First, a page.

An important lead also came from the Religious Society of Friends, known as Quakers. Convinced of the utter sinfulness of physical coercion, American Quaker activists, following Anthony Benezet and John Woolman, succeeded in making abolition a test of religious truth. In 1758, the Philadelphia Yearly Meeting made involvement in the slave trade a disciplinary offence, leading to exclusion from all its business meetings.
Two years later Quakers in New England similarly changed their policy relating to slave merchants. Interestingly, there was an international or transatlantic dimension to this reform activity. In 1761 the London Yearly Meeting also announced that any of its members found guilty of involvement in the slave trade would merit disownment. Underpinned by an intricate web of family connections and business contacts, international Quakerism would prove to be one of the most dynamic and enduring factors in the campaign against both slavery and the slave trade.
Important as these initiatives were, however, they did not yet constitute an organized movement. Here, an important catalyst came in the shape of the American Revolution. At an ideological level, the fate of Britain’s North American colonies unleashed a heated debate about political representation that was quite often framed in terms of slavery (disfranchisement) and freedom (the vote).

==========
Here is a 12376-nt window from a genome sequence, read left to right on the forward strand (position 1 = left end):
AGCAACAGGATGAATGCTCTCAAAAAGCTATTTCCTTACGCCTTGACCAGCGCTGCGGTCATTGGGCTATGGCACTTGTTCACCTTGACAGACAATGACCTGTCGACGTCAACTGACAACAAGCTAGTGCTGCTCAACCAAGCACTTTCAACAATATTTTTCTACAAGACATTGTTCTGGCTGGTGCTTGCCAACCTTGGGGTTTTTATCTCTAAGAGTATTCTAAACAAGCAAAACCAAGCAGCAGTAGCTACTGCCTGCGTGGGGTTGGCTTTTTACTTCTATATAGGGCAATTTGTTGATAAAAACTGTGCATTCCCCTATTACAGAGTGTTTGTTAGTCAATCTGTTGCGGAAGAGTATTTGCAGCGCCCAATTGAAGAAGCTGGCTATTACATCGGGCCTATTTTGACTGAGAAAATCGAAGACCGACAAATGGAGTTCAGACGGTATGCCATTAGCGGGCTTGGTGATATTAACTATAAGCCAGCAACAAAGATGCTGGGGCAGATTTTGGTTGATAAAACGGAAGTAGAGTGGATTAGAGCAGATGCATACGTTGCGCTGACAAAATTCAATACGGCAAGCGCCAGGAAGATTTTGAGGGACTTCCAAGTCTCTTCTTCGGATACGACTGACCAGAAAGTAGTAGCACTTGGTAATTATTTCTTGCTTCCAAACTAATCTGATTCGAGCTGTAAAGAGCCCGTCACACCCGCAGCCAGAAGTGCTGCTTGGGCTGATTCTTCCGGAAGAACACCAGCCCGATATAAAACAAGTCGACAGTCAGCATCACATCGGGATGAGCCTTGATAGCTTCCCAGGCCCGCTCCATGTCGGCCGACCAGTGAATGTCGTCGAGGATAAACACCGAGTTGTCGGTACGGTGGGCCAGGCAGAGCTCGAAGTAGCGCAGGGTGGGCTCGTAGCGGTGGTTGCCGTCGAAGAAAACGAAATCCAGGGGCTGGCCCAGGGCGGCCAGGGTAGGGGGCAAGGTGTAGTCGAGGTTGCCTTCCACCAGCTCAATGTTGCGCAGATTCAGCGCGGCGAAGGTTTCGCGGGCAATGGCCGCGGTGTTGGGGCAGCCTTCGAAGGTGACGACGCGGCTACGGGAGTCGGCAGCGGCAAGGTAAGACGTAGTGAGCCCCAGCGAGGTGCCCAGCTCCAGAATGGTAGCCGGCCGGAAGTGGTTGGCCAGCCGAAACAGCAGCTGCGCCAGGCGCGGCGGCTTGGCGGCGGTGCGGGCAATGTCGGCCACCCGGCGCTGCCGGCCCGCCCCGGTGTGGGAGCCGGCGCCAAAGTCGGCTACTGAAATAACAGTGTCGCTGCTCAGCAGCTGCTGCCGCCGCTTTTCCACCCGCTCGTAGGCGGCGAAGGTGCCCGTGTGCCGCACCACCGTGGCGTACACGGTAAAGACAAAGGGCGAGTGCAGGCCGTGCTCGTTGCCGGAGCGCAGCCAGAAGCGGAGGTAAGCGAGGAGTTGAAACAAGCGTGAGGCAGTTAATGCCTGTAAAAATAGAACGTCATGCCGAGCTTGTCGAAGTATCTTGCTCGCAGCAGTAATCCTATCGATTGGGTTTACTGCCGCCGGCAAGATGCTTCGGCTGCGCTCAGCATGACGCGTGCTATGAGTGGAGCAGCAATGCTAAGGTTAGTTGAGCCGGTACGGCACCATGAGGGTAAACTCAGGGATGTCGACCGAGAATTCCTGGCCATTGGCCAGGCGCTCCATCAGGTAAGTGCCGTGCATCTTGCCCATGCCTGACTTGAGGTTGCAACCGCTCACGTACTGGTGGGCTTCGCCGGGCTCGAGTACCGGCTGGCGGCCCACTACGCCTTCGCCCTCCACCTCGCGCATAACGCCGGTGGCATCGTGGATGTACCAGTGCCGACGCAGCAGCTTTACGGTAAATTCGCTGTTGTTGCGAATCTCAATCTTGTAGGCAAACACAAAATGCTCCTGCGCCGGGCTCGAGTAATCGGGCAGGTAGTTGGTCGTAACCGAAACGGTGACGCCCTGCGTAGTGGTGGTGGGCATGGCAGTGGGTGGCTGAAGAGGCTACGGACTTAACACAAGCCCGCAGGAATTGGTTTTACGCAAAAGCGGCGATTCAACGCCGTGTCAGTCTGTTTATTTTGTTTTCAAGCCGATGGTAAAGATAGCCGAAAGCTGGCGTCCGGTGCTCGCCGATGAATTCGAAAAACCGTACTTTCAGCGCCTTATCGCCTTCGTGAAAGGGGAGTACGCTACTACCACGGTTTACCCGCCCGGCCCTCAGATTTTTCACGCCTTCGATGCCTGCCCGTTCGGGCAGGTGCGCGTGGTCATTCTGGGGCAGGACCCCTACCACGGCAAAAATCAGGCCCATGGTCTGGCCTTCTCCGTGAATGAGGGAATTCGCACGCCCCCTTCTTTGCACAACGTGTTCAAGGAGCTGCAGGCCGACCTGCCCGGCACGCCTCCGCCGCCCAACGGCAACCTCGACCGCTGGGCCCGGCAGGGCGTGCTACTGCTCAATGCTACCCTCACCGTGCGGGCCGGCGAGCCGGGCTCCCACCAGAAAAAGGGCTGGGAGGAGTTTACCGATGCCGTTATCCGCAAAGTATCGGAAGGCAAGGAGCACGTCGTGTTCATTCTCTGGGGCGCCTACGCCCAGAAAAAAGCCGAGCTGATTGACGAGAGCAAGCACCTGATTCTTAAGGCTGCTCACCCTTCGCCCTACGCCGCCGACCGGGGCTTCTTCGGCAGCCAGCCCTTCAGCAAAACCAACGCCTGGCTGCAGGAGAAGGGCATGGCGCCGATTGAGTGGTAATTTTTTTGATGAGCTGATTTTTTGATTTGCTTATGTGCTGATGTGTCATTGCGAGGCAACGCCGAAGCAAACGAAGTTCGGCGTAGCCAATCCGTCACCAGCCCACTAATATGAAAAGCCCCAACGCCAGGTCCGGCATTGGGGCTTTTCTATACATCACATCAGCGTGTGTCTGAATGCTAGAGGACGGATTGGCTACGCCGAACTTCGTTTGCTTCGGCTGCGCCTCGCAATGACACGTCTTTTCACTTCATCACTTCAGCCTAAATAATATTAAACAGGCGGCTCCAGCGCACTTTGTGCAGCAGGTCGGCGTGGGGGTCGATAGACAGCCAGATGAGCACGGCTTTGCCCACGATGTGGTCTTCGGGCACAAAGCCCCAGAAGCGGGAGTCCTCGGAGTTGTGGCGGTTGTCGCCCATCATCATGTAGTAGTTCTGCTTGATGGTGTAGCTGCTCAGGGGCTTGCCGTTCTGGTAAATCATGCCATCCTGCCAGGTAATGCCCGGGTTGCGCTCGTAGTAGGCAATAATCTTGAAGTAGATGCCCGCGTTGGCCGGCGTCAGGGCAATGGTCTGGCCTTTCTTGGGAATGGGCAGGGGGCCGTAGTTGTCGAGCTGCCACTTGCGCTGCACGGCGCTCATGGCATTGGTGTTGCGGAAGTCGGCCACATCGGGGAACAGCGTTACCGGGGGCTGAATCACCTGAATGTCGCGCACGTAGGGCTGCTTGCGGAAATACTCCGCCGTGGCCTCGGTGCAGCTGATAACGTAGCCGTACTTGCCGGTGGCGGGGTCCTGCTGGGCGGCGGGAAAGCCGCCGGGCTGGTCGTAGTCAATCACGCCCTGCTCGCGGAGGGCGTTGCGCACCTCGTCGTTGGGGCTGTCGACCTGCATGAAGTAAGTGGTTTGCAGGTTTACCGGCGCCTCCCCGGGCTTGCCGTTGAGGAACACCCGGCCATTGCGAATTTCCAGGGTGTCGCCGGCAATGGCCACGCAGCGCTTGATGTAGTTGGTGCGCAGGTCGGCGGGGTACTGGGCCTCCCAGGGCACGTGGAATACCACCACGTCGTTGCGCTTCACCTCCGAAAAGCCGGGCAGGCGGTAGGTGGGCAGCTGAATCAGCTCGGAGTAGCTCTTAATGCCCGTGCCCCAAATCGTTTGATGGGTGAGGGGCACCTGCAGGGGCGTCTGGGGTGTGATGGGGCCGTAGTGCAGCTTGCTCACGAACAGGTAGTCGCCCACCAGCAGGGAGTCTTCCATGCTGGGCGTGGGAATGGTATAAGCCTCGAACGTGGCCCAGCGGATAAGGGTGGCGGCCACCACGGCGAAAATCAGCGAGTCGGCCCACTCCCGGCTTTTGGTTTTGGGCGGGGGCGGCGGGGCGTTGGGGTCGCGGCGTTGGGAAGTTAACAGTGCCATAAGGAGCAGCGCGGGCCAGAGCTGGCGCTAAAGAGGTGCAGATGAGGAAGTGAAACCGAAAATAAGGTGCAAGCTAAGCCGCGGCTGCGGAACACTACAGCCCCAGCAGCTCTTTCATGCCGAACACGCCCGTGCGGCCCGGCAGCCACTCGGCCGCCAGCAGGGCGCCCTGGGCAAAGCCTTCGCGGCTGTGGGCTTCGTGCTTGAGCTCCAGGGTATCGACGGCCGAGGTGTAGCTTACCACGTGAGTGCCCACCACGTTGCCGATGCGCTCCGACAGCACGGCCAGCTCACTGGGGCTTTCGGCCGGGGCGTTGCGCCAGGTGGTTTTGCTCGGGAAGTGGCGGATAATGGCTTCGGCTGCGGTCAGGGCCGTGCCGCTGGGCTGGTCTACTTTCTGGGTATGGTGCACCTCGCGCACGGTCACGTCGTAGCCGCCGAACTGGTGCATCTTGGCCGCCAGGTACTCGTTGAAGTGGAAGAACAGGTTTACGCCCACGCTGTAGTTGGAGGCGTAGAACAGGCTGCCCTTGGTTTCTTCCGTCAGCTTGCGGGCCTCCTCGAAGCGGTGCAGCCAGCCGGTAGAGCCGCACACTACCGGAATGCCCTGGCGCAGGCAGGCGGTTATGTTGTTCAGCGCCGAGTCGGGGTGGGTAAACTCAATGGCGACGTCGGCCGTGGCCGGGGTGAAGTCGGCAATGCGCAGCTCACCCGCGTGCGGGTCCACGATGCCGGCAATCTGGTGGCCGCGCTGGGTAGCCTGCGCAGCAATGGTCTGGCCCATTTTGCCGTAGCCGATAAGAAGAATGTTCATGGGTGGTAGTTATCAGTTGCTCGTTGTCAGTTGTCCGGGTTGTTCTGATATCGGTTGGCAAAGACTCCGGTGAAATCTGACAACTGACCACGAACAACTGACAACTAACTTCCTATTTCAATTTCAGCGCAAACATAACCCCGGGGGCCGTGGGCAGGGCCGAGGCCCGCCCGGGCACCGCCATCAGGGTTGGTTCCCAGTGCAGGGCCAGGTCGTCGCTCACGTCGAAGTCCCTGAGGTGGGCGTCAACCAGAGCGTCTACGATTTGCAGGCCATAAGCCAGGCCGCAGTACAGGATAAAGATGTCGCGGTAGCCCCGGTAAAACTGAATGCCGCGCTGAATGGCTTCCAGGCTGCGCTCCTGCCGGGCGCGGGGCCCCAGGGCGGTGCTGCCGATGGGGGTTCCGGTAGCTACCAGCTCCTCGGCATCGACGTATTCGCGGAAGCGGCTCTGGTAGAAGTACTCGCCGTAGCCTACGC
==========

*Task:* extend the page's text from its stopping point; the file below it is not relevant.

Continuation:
The revolutionaries’ commitment to freedom and equality necessarily led to growing unease over the legitimacy of slavery, as did the valor of the African Americans who enlisted in the Patriot cause. As physician and signer of the Declaration of Independence Benjamin Rush put it, "It would be useless for us to denounce the servitude to which the Parliament of Great Britain wishes to reduce us, while we continue to keep our fellow creatures in slavery just because their color is different."
Significantly, the Revolution witnessed the emergence of the first broad-based abolitionist organizations, in the shape of the Pennsylvania Abolition Society (organized in 1775, reorganized in 1784) and the New York Manumission Society (1784). Soon, other groups appeared in New Jersey, Connecticut, and Rhode Island and, for a short time, in Maryland, Virginia, and Kentucky. Moreover, in 1794 an American Convention of Abolition Societies was formed in an unsuccessful effort to give the early abolitionist movement national scope.
The progress of abolition in America was initially swift. By 1788 no fewer than six states had legislated for the immediate abolition of the slave trade and two more, South Carolina and Delaware, had suspended it temporarily. Others, like Massachusetts and Pennsylvania, had also gone further and made some provision for the gradual or immediate abolition of slavery itself. This was state action, however.
At the federal level there was no getting away from the fact that the Constitutional Convention of 1787 had agreed to leave the slave trade intact until 1808. How this proposal had come to be adopted, first at Philadelphia and later by the ratifying conventions, bewildered many abolitionists, but nevertheless it was part of the Constitution, as was the clause recognizing slaves as three-fifths of a person for the purposes of representation in the House of Representatives.